Doing a thing well is often a waste of time.
Real-life problems frequently involve both hard and soft constraints. For example, in time-tabling problems, while a resource constraint such as “a teacher can teach only one class at a time” must be satisfied, a teacher’s request to have her “schedule concentrated in just two days” is only a preference, not essential.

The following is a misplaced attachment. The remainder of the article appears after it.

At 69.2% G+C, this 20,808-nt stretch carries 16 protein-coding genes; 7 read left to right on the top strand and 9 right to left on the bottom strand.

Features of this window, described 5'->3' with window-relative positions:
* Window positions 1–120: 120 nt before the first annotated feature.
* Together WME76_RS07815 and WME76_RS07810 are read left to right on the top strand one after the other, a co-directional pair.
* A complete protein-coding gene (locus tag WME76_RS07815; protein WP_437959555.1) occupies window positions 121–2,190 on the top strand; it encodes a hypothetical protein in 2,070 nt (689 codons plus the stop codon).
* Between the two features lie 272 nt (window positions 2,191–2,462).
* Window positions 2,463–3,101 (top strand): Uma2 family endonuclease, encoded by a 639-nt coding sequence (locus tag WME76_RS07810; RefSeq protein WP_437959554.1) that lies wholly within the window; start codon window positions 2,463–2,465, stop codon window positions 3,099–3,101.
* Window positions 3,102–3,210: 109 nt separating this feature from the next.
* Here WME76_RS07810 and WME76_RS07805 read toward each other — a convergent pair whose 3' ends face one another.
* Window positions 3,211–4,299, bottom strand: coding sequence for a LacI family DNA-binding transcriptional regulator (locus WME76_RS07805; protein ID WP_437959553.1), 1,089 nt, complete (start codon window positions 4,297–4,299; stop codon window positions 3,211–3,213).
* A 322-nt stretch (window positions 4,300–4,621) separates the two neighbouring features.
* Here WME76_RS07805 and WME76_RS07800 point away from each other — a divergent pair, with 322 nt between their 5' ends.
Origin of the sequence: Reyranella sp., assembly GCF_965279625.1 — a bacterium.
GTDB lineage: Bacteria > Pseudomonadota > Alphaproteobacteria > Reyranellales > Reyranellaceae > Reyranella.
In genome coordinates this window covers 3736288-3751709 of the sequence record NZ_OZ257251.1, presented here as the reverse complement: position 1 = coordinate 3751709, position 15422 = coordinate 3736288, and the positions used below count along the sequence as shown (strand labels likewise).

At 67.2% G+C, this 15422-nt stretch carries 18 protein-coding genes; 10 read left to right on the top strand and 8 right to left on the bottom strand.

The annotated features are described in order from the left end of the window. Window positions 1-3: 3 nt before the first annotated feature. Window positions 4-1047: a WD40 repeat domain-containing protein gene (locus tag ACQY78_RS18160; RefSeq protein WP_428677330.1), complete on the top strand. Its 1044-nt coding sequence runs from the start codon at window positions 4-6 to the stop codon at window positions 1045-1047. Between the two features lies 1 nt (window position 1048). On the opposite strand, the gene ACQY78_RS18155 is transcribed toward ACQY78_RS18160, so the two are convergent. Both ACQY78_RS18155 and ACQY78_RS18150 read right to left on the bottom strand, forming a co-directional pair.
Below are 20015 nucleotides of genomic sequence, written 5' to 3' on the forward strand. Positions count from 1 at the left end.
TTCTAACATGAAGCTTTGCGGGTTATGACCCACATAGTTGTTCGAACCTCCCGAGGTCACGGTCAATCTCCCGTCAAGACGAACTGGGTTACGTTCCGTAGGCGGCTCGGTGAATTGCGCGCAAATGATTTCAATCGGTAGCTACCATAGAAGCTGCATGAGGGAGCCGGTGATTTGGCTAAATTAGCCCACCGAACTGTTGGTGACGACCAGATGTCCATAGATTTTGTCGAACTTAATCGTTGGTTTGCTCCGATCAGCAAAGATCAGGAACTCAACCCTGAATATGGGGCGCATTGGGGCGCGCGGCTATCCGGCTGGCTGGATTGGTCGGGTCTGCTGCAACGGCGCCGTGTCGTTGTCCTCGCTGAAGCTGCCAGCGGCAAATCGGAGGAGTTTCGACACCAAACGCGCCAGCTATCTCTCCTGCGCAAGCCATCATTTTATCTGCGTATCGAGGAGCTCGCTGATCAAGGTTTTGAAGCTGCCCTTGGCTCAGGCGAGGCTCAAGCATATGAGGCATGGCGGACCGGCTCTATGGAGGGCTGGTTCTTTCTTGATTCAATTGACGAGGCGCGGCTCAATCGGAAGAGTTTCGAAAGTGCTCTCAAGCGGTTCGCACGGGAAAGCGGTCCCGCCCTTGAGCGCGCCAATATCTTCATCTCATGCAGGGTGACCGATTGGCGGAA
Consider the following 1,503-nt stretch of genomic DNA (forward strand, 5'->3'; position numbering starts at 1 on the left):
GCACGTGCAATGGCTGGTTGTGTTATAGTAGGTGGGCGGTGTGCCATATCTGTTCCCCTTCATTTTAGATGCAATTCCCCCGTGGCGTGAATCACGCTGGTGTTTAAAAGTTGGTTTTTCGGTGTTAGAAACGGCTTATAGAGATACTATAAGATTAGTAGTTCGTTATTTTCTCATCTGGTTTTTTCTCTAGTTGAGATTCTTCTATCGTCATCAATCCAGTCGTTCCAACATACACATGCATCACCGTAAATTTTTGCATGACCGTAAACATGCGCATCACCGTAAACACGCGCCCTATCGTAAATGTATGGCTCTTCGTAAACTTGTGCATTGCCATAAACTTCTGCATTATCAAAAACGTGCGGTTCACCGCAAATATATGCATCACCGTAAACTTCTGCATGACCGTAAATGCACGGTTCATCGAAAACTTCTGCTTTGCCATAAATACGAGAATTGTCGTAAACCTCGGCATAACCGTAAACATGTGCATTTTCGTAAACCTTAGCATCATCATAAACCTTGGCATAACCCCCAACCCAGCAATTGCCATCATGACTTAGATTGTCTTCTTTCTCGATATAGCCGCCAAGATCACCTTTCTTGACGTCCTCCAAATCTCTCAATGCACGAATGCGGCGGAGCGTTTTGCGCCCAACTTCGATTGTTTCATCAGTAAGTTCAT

When we formalize problems that have both hard and soft constraints, we get a constraint network augmented with a global cost function (also called criterion function or objective function) over all the variables. Constraint optimization problems (COPs) find a complete assignment of values to all the variables, satisfying the hard constraints ...